Future Popes of Ireland begins with gentle blasphemy: ‘It was September 1979 when Pope John Paul II brought sex to Ireland.’ Granny Doyle, aflame with the conviction that she will be grandmother to the first Irish pope, catches a drop of holy water in Phoenix Park and insists that her daughter-in-law sprinkle it on the marital bed. She seems to personify a kitschy and quaint sort of Catholicism. But the same Granny Doyle shouts, ‘I always knew you were a dirty little hoor’ as she throws her pregnant teenage granddaughter out of the family home.
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'Amis clearly belongs to the do-as-I-say-not-as-I-do school of pedagogy. More or less everything he says is demonstrably contradicted by elements of his own work, be they here or elsewhere.'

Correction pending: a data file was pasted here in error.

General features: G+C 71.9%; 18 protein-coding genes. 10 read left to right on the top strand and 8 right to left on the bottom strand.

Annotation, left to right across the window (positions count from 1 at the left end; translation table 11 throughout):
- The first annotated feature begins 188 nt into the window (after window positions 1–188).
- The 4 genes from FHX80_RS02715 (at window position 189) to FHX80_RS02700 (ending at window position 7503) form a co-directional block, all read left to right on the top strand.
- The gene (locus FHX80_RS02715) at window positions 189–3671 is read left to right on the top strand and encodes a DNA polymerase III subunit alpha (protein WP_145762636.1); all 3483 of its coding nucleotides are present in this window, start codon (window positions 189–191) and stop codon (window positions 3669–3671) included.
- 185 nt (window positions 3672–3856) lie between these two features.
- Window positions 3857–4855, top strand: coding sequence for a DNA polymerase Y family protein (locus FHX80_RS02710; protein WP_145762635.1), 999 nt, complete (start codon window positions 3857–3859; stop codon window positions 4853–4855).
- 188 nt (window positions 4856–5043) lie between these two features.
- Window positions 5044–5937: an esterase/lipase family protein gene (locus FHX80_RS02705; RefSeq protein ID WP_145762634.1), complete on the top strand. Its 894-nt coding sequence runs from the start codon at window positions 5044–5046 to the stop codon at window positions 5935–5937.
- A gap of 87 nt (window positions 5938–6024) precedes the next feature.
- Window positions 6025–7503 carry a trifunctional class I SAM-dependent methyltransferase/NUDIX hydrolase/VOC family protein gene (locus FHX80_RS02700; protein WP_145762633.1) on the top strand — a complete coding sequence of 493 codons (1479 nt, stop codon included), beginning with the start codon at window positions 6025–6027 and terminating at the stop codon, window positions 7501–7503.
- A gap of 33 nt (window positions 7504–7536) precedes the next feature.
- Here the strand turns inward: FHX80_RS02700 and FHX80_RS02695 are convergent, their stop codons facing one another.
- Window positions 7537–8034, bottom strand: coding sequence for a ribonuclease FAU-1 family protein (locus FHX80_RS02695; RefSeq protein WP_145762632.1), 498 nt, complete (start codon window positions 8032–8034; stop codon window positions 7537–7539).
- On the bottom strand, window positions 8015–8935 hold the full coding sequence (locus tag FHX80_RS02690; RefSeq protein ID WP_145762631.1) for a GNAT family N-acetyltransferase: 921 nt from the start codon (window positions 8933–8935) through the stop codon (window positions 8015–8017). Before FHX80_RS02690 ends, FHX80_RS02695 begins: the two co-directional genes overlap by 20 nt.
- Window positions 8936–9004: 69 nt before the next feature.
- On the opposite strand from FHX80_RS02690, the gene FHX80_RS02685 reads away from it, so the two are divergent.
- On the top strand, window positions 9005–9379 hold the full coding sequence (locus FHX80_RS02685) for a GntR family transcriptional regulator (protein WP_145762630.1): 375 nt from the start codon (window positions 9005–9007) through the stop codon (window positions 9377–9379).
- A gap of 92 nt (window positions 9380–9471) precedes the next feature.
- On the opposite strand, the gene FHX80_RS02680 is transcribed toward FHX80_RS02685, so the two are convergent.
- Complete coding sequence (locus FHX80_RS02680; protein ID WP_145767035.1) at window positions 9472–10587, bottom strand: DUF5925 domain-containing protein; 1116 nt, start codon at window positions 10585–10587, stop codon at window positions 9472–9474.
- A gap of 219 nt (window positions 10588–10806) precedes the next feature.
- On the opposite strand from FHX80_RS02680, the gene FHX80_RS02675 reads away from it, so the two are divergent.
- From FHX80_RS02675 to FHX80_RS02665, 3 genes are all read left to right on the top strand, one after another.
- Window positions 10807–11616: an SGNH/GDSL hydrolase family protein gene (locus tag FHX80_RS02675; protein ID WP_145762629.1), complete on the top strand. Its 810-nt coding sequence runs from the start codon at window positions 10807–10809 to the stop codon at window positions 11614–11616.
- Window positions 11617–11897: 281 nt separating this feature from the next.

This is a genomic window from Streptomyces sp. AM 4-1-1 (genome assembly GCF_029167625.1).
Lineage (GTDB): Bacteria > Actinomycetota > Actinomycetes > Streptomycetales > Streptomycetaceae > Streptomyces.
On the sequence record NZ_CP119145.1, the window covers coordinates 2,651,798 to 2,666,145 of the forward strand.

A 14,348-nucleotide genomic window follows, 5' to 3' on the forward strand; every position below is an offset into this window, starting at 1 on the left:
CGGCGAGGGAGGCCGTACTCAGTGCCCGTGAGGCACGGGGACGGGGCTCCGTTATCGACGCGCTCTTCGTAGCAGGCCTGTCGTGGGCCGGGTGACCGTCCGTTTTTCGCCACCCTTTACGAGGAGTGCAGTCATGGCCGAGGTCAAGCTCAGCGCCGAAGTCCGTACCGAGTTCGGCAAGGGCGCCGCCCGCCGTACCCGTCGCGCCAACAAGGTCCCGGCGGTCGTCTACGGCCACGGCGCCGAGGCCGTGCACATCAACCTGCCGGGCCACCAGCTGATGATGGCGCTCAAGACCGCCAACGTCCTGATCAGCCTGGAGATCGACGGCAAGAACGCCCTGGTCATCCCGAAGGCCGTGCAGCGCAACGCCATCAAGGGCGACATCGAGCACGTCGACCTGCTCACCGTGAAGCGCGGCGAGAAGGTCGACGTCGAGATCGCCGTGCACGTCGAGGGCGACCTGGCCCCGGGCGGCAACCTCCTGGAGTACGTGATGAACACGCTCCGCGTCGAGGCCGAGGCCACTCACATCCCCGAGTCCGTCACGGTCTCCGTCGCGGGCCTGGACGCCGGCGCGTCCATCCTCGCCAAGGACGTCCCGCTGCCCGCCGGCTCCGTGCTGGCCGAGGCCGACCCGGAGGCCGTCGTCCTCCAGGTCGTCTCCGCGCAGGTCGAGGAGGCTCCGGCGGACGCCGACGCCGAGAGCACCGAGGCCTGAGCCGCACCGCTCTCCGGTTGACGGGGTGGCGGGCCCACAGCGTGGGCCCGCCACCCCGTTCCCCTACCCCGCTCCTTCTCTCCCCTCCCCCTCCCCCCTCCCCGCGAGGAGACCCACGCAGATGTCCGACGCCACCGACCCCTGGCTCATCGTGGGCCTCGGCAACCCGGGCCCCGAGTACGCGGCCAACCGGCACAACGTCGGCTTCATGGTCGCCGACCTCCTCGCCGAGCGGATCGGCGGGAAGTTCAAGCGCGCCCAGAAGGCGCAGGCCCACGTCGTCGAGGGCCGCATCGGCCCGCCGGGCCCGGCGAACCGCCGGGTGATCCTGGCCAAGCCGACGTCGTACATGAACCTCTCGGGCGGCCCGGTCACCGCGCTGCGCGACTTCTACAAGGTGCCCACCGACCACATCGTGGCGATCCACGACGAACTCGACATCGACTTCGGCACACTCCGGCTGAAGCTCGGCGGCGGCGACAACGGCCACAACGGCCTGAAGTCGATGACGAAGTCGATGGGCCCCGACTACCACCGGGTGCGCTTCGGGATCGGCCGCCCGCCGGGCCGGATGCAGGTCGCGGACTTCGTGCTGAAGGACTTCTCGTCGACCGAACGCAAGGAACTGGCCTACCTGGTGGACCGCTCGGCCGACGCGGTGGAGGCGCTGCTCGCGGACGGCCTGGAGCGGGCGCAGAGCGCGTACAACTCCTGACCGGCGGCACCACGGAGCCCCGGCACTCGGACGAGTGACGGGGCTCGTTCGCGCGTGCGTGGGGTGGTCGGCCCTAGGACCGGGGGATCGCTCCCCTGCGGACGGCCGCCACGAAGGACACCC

'The bar is set high at the outset, and readers are primed to wonder if Mikhail can make his case.'
Does Alan Mikhail's new life of the Sultan Selim I really overturn 'shibboleths that have held sway for a millennium'? Caroline Finkel investigates.
'Shopkeepers even cut out their names from shop paper bags and pasted them onto their books’ endpapers to feign wealth and gain cultural capital, as seen in a book owned by William Straw, a grocer.'
@laurenohagan91 on the Edwardian bookplate fashion.